Friday, September 30, 2011

Planting Daffodils

We planted a hundred daffodil bulbs Wednesday. Daffodils are the first fairly large flower of the spring, and it felt as though we were making an offering to the gods of pollination.

Wednesday, September 7, 2011

Bateson Metalogue Impinges on Life

So “Father” convinced “Daughter” that things get in a muddle because there are many more ways of being muddled than of being tidy.

Flip a coin ten times, and there are 1,024 combinations of heads and tails, but in only two of them are there no heads following heads or tails following tails.

I dispatched buses. Let’s say a company drives twenty thousand miles a day, and has a breakdown or accident every hundred thousand miles. It would be preposterous to expect the problems to come every fifth day (“Hey, brother, watch your back, today’s the twenty-fifth”), so the dispatcher goes through periods of multiple crisis and periods of calm. Things don’t happen in threes, but they do bunch up.

Thursday, September 1, 2011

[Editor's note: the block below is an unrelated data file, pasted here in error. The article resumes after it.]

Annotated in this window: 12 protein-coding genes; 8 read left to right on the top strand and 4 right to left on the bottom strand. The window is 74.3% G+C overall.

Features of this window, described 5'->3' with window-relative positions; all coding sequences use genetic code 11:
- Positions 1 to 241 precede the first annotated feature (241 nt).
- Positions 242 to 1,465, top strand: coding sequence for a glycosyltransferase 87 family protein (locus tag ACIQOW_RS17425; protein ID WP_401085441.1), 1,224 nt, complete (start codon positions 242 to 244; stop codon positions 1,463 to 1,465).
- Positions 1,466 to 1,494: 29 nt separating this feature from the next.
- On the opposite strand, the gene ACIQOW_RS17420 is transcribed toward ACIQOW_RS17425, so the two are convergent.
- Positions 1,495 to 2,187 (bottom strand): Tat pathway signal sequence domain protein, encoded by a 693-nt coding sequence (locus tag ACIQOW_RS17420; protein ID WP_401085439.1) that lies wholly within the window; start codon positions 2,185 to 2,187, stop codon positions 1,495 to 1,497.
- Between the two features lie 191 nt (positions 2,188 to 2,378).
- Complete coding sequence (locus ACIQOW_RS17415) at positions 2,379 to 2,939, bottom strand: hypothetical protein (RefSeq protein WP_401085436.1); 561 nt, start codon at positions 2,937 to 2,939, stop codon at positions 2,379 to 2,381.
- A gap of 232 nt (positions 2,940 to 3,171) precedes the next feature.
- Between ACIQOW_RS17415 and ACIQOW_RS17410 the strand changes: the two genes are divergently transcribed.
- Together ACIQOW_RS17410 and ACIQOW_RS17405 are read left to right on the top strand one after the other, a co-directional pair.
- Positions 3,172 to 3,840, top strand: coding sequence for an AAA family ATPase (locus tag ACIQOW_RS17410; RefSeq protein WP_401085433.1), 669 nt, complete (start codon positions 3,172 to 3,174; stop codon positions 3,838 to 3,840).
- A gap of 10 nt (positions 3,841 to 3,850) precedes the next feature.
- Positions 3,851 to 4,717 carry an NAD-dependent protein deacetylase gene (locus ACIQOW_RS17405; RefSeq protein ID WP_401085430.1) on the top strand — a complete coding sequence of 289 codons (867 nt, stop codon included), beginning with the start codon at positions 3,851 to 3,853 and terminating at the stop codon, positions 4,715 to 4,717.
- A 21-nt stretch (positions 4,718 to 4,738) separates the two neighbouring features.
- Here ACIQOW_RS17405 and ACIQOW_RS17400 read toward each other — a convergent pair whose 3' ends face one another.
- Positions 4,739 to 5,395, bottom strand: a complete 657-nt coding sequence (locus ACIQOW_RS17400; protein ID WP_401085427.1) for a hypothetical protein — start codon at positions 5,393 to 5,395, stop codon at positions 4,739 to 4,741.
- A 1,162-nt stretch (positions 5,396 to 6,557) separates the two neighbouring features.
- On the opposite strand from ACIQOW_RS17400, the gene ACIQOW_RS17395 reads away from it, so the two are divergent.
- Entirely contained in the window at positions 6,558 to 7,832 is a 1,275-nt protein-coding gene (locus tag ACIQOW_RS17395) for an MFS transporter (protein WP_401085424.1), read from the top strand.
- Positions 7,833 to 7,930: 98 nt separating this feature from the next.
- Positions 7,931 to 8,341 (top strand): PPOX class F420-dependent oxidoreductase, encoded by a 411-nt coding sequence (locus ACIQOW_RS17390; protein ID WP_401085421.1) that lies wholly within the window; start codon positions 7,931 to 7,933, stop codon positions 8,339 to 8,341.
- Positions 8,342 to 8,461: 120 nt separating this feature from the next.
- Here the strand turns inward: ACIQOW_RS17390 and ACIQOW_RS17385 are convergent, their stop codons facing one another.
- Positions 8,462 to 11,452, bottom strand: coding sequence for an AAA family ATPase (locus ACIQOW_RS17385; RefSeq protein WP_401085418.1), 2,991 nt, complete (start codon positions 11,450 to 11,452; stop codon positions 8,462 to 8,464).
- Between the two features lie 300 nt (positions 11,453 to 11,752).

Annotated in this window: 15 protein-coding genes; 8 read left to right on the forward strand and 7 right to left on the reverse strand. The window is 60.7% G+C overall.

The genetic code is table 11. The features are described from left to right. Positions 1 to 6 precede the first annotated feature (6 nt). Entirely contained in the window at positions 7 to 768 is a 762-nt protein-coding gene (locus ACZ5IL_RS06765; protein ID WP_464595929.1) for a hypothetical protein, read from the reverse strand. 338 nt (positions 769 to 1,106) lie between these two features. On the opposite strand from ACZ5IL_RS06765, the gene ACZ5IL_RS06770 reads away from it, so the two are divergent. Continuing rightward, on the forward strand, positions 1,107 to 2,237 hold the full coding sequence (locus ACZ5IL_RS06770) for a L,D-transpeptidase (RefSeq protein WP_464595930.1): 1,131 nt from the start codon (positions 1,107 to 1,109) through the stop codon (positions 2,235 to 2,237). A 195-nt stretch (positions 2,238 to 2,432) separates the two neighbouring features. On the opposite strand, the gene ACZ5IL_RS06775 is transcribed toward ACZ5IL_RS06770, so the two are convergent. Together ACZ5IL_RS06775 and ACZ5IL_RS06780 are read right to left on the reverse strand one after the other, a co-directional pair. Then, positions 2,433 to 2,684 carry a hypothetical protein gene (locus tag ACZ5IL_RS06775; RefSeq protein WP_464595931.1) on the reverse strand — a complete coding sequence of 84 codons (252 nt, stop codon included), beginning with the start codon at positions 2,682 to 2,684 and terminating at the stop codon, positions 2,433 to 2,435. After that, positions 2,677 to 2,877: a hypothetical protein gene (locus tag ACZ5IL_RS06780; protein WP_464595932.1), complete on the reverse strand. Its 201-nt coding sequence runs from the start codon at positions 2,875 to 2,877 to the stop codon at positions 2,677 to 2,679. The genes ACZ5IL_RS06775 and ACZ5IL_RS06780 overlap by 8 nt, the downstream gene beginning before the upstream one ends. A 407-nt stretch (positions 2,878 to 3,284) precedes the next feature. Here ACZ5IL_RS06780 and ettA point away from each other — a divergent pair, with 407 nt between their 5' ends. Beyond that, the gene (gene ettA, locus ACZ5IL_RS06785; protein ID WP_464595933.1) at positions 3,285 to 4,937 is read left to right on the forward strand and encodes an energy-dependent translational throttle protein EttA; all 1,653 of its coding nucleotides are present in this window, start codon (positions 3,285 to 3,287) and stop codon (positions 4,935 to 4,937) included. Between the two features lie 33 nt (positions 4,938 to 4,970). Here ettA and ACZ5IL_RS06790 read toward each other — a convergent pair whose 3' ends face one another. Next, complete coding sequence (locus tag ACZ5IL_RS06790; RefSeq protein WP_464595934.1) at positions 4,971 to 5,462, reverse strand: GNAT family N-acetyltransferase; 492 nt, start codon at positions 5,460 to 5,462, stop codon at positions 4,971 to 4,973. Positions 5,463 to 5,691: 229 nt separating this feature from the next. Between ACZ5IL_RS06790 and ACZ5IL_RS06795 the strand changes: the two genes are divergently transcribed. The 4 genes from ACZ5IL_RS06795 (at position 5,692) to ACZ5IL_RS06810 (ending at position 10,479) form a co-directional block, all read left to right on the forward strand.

Bateson's "Metalogues"

Steps to an Ecology of Mind's first chapter is a series of "Metalogues," ostensible conversations between "Father," the author, and "Daughter," Mary Catherine Bateson. The earliest Metalogue is from 1948, when "Daughter" would have been ten, and ending in 1969.

The conversations cover several of Bateson's interests:

The reason why things inevitably get muddled,

Non-verbal communication,

Games, play, seriousness,

Measuring knowledge,

Why things have outlines,


and Instinct, explanatory principles, hypotheses.

Bateson wrote that the conversations "should be such that not only do the participants discuss the problem, but the structure of the conversation as a whole is relevant to the subject."

Late in his life, Bateson's nine-year old daughter, Nora, asked him if she would understand Steps. He said that she might be able to read the Metalogues. The last two must have been tough for her. "Daughter's" voice matures over the years, even though the conversations are compositions. She asks tougher questions, and gets more complex or ambiguous answers. All of the Metalogues are full of good things to ponder.

Several more Metalogues appear in Angels Fear, Gregory's posthumously published collaboration with Mary Catherine, most composed by a middle-aged "Daughter."

From "Why Do Things Get in a Muddle?"

D: Daddy, you didn't finish. Why do my things get the way I say isn't tidy?

F: But I
have finished -- it's just because there are more ways which you call "untidy" than there are which you call "tidy."

D: But that isn't a reason why --

F: But yes it is. And it is the real, and only, and very important reason.